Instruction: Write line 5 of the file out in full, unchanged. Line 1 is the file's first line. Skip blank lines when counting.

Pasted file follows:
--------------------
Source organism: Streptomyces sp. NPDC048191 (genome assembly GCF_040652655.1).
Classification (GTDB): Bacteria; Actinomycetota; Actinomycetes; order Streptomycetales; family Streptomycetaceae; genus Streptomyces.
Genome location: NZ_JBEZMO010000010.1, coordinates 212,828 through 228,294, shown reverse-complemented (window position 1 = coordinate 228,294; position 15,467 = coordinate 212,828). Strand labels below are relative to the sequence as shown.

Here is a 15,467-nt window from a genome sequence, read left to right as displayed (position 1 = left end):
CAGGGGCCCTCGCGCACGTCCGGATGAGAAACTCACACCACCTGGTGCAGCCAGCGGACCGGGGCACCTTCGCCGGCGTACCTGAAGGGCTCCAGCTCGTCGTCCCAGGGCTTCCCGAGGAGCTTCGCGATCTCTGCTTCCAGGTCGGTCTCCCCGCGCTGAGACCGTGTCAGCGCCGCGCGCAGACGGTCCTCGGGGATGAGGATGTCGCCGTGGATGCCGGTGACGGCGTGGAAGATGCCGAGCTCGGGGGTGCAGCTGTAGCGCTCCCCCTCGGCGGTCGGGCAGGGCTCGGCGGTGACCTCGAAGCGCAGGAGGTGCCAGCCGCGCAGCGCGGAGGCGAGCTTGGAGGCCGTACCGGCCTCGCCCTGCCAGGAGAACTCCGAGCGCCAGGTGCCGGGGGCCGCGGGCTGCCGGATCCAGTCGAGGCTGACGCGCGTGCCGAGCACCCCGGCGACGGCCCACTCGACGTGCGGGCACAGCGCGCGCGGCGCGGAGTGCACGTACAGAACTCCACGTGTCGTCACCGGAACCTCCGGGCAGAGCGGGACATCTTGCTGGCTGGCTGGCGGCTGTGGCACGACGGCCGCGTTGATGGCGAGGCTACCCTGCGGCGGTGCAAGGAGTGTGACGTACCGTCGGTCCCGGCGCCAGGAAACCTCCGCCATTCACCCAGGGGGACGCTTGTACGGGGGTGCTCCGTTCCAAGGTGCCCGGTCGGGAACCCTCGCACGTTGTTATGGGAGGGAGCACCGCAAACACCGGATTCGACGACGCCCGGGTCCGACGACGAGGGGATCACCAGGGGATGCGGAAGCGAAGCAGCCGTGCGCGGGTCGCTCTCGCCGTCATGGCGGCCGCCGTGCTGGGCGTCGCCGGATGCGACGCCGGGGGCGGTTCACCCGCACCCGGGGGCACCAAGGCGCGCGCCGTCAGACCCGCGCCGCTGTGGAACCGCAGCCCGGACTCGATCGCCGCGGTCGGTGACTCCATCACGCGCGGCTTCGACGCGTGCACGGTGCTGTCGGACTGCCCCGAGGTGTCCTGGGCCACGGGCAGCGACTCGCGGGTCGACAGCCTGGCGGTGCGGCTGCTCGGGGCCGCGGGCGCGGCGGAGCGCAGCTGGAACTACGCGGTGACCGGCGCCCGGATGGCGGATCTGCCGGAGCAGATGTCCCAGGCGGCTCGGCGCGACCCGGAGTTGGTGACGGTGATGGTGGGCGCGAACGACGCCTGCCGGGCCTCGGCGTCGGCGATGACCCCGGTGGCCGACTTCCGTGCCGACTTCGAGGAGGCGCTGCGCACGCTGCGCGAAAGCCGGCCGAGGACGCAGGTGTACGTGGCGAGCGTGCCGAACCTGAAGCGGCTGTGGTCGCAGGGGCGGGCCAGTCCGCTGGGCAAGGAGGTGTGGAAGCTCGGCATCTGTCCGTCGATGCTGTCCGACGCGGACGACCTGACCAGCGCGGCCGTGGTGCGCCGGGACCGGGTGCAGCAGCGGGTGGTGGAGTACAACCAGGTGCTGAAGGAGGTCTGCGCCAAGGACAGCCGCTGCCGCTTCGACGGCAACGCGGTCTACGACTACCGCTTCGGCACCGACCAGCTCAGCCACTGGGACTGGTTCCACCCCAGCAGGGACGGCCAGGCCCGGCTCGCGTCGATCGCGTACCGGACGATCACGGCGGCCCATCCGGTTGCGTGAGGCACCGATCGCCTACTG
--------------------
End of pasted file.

CAGGGGCCCTCGCGCACGTCCGGATGAGAAACTCACACCACCTGGTGCAGCCAGCGGACCGGGGCACCTTCGCCGGCGTACCTGAAGGGCTCCAGCTCGTCGTCCCAGGGCTTCCCGAGGAGCTTCGCGATCTCTGCTTCCAGGTCGGTCTCCCCGCGCTGAGACCGTGTCAGCGCCGCGCGCAGACGGTCCTCGGGGATGAGGATGTCGCCGTGGATGCCGGTGACGGCGTGGAAGATGCCGAGCTCGGGGGTGCAGCTGTAGCGCTCCCCCTCGGCGGTCGGGCAGGGCTCGGCGGTGACCTCGAAGCGCAGGAGGTGCCAGCCGCGCAGCGCGGAGGCGAGCTTGGAGGCCGTACCGGCCTCGCCCTGCCAGGAGAACTCCGAGCGCCAGGTGCCGGGGGCCGCGGGCTGCCGGATCCAGTCGAGGCTGACGCGCGTGCCGAGCACCCCGGCGACGGCCCACTCGACGTGCGGGCACAGCGCGCGCGGCGCGGAGTGCACGTACAGAACTCCACGTGTCGTCACCGGAACCTCCGGGCAGAGCGGGACATCTTGCTGGCTGGCTGGCGGCTGTGGCACGACGGCCGCGTTGATGGCGAGGCTACCCTGCGGCGGTGCAAGGAGTGTGACGTACCGTCGGTCCCGGCGCCAGGAAACCTCCGCCATTCACCCAGGGGGACGCTTGTACGGGGGTGCTCCGTTCCAAGGTGCCCGGTCGGGAACCCTCGCACGTTGTTATGGGAGGGAGCACCGCAAACACCGGATTCGACGACGCCCGGGTCCGACGACGAGGGGATCACCAGGGGATGCGGAAGCGAAGCAGCCGTGCGCGGGTCGCTCTCGCCGTCATGGCGGCCGCCGTGCTGGGCGTCGCCGGATGCGACGCCGGGGGCGGTTCACCCGCACCCGGGGGCACCAAGGCGCGCGCCGTCAGACCCGCGCCGCTGTGGAACCGCAGCCCGGACTCGATCGCCGCGGTCGGTGACTCCATCACGCGCGGCTTCGACGCGTGCACGGTGCTGTCGGACTGCCCCGAGGTGTCCTGGGCCACGGGCAGCGACTCGCGGGTCGACAGCCTGGCGGTGCGGCTGCTCGGGGCCGCGGGCGCGGCGGAGCGCAGCTGGAACTACGCGGTGACCGGCGCCCGGATGGCGGATCTGCCGGAGCAGATGTCCCAGGCGGCTCGGCGCGACCCGGAGTTGGTGACGGTGATGGTGGGCGCGAACGACGCCTGCCGGGCCTCGGCGTCGGCGATGACCCCGGTGGCCGACTTCCGTGCCGACTTCGAGGAGGCGCTGCGCACGCTGCGCGAAAGCCGGCCGAGGACGCAGGTGTACGTGGCGAGCGTGCCGAACCTGAAGCGGCTGTGGTCGCAGGGGCGGGCCAGTCCGCTGGGCAAGGAGGTGTGGAAGCTCGGCATCTGTCCGTCGATGCTGTCCGACGCGGACGACCTGACCAGCGCGGCCGTGGTGCGCCGGGACCGGGTGCAGCAGCGGGTGGTGGAGTACAACCAGGTGCTGAAGGAGGTCTGCGCCAAGGACAGCCGCTGCCGCTTCGACGGCAACGCGGTCTACGACTACCGCTTCGGCACCGACCAGCTCAGCCACTGGGACTGGTTCCACCCCAGCAGGGACGGCCAGGCCCGGCTCGCGTCGATCGCGTACCGGACGATCACGGCGGCCCATCCGGTTGCGTGAGGCACCGATCGCCTACTG